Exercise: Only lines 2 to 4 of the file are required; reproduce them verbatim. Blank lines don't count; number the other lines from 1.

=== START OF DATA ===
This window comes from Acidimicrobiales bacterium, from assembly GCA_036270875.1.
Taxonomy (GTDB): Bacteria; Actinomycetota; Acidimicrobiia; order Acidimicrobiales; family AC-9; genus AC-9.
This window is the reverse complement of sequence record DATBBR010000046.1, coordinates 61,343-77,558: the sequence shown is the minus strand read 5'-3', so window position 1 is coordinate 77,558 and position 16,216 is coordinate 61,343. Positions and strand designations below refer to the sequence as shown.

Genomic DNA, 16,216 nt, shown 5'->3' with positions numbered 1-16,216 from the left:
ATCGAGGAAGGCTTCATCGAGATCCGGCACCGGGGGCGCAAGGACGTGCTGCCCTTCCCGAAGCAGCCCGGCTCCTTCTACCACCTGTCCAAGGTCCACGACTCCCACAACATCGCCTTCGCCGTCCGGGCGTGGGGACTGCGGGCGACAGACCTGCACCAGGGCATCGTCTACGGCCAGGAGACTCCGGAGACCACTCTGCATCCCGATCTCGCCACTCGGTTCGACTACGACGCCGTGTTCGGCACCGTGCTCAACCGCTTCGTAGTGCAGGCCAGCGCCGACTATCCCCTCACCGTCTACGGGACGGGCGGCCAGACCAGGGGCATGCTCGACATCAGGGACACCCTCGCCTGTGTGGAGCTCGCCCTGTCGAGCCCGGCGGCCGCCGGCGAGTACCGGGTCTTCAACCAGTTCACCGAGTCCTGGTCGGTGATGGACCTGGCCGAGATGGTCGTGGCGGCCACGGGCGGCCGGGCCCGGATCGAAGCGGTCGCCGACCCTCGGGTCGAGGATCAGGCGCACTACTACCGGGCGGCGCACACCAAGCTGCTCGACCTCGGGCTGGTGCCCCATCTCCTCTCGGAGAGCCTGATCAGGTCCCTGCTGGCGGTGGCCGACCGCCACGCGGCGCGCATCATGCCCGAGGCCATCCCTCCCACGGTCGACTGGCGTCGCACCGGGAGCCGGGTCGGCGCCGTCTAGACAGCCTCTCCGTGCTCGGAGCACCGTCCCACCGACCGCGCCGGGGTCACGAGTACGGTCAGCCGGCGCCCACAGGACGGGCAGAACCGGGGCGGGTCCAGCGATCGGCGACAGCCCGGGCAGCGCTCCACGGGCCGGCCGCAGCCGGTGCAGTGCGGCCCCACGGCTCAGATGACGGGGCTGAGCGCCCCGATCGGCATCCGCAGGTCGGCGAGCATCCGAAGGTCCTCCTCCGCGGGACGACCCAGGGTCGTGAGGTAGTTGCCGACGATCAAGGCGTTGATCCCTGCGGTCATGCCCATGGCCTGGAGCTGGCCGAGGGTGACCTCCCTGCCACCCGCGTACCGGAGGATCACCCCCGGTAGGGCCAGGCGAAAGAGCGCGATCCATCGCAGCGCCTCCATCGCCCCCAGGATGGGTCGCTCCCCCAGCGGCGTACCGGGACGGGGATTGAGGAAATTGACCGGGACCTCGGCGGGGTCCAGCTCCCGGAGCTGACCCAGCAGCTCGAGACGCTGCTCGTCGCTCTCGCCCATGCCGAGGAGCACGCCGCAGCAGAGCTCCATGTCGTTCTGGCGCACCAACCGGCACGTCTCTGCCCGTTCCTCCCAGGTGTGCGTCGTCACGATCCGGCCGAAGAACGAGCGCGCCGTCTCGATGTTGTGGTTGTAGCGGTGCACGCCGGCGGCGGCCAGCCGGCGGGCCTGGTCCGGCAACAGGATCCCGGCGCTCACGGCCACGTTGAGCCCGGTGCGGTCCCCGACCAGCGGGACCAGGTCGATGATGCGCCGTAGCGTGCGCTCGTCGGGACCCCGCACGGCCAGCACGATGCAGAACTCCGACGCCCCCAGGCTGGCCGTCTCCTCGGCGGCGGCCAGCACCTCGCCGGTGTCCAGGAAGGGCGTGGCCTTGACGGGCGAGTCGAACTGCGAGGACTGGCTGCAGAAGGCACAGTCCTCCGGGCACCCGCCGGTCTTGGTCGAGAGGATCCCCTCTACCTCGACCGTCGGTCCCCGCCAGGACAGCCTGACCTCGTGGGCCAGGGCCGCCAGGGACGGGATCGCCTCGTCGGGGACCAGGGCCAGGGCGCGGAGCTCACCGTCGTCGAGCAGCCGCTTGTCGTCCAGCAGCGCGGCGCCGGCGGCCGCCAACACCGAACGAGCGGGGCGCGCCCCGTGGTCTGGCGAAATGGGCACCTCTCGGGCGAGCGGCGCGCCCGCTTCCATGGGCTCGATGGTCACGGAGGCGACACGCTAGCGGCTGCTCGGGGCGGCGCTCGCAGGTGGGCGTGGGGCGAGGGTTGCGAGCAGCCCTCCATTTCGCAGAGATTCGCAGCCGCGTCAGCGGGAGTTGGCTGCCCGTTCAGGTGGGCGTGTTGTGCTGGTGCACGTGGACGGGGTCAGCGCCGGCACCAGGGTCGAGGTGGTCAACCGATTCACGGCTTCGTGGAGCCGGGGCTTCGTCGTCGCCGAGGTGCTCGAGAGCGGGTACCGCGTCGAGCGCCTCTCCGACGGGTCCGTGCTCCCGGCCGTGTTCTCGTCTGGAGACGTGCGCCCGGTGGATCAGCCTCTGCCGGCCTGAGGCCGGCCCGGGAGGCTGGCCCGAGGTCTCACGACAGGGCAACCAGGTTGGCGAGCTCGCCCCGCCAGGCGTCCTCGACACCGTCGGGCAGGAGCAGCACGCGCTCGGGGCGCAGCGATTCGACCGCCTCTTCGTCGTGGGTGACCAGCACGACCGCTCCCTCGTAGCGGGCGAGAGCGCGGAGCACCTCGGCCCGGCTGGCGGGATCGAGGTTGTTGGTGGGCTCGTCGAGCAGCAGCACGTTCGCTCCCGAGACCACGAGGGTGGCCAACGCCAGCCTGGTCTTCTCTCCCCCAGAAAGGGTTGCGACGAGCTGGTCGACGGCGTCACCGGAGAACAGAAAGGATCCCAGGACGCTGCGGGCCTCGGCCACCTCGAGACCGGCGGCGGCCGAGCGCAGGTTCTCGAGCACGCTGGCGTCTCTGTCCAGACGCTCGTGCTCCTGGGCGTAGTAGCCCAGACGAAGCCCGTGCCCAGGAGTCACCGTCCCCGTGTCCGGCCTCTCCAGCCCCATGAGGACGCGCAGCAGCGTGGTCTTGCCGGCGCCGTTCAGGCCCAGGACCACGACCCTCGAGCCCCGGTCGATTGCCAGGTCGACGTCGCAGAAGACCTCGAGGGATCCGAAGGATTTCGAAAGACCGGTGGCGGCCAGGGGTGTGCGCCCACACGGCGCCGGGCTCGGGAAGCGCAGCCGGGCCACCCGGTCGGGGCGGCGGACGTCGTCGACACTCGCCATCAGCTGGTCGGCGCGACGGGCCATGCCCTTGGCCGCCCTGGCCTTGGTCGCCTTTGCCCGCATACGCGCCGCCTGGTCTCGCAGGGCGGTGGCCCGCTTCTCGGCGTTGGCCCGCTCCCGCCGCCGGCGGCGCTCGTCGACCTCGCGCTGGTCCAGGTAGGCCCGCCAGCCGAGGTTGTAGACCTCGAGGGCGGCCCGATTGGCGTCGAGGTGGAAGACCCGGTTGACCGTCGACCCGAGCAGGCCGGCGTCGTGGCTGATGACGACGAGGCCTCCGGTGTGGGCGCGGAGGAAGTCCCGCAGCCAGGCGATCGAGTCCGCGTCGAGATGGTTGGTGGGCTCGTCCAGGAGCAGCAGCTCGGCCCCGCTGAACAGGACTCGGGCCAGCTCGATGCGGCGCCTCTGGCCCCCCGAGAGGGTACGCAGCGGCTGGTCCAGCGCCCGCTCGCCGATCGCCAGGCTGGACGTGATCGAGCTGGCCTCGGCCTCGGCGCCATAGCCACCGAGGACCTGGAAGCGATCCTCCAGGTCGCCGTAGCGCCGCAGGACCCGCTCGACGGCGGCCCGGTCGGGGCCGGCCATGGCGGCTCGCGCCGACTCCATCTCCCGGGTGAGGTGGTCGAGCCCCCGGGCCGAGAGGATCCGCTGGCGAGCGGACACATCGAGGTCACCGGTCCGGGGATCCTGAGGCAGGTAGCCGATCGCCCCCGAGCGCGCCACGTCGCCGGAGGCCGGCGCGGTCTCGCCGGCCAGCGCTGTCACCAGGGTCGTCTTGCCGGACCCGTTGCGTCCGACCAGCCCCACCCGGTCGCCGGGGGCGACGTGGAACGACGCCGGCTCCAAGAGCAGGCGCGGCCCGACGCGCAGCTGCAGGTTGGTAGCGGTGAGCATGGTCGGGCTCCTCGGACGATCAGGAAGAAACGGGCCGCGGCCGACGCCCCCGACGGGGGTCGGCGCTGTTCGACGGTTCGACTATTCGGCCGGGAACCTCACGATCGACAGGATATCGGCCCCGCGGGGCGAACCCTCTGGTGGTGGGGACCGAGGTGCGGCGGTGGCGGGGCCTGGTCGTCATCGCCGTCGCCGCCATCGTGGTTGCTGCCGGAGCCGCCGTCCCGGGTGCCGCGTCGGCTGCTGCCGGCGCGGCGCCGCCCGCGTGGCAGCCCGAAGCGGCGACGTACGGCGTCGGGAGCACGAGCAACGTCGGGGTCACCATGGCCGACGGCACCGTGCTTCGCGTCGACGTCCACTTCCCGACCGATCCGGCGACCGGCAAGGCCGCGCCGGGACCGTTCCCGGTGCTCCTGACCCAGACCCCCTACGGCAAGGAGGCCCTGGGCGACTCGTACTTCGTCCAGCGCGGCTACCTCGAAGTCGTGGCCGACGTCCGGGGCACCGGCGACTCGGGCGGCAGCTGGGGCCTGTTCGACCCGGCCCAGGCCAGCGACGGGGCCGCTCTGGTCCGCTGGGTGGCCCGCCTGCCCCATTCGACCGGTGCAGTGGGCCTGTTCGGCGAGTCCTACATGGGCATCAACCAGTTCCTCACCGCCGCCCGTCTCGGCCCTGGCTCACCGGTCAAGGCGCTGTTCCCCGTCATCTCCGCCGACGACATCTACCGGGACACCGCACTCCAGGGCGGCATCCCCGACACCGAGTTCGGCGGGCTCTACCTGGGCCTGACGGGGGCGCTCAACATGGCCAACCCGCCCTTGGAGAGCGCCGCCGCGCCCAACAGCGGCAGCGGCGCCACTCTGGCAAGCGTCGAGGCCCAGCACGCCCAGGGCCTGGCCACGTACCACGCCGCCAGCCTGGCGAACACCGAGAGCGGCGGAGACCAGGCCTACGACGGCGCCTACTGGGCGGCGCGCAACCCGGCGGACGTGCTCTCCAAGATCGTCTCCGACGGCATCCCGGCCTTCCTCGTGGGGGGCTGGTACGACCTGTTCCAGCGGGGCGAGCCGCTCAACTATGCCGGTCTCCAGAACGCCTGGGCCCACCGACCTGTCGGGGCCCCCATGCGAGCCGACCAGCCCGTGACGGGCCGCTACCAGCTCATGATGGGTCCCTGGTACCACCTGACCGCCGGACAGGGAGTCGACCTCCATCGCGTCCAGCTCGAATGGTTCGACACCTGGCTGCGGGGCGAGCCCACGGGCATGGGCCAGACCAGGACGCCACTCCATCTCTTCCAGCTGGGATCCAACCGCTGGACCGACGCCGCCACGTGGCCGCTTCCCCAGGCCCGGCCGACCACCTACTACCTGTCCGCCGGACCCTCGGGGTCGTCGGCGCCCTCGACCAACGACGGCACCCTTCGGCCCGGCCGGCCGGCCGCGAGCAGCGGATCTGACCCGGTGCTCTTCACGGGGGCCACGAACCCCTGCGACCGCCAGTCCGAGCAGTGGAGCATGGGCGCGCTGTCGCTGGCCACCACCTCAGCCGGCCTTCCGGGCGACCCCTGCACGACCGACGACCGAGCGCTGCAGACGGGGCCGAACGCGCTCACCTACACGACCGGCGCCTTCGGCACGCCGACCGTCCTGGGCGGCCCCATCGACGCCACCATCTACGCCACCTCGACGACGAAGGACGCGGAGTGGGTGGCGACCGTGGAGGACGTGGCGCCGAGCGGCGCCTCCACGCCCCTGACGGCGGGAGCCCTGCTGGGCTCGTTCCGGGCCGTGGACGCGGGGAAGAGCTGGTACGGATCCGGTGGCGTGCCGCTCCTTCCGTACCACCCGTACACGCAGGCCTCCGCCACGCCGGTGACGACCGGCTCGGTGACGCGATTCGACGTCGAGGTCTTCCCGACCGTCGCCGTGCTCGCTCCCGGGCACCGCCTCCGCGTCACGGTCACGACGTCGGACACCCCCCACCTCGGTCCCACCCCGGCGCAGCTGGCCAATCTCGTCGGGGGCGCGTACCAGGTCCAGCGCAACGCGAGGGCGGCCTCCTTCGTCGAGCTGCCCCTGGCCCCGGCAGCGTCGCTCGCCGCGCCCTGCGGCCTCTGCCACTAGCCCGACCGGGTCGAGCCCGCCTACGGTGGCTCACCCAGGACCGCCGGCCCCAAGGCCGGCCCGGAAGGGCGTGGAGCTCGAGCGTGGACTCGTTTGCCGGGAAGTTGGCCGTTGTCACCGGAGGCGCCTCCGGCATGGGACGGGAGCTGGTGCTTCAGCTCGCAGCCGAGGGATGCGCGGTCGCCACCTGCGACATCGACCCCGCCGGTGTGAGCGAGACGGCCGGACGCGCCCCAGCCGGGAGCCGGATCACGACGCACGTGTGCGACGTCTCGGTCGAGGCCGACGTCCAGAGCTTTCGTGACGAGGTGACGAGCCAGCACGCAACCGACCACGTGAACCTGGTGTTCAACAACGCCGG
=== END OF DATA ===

Taxonomy (GTDB): Bacteria; Actinomycetota; Acidimicrobiia; order Acidimicrobiales; family AC-9; genus AC-9.
This window is the reverse complement of sequence record DATBBR010000046.1, coordinates 61,343-77,558: the sequence shown is the minus strand read 5'-3', so window position 1 is coordinate 77,558 and position 16,216 is coordinate 61,343. Positions and strand designations below refer to the sequence as shown.

Genomic DNA, 16,216 nt, shown 5'->3' with positions numbered 1-16,216 from the left: